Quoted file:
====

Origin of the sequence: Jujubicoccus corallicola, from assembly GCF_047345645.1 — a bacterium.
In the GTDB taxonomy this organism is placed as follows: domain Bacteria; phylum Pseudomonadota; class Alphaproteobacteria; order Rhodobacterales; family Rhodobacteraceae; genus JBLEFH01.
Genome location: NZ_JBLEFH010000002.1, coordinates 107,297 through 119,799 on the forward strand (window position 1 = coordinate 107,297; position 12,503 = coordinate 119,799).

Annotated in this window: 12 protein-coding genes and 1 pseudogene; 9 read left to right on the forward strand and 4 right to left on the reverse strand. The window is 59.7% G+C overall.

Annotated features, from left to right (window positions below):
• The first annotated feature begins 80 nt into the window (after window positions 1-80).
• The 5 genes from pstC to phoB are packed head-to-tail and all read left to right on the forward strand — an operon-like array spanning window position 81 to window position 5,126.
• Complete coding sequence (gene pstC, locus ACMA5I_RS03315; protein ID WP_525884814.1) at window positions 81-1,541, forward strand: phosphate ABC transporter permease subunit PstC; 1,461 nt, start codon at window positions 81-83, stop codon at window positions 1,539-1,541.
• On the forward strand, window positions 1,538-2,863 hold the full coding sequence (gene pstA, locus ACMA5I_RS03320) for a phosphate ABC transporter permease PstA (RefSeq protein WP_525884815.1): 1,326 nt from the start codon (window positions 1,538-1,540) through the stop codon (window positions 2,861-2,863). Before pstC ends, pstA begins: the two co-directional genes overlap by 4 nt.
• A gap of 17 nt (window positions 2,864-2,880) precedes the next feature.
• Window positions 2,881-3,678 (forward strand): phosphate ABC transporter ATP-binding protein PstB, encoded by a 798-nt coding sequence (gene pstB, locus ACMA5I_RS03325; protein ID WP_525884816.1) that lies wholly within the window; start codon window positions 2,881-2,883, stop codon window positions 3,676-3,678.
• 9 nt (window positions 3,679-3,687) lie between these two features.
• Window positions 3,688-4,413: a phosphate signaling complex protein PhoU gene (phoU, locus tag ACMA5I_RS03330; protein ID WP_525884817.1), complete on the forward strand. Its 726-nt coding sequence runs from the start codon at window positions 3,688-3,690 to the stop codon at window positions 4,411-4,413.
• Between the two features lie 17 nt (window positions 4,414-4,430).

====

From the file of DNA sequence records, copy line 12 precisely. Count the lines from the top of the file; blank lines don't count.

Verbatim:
• 9 nt (window positions 3,679-3,687) lie between these two features.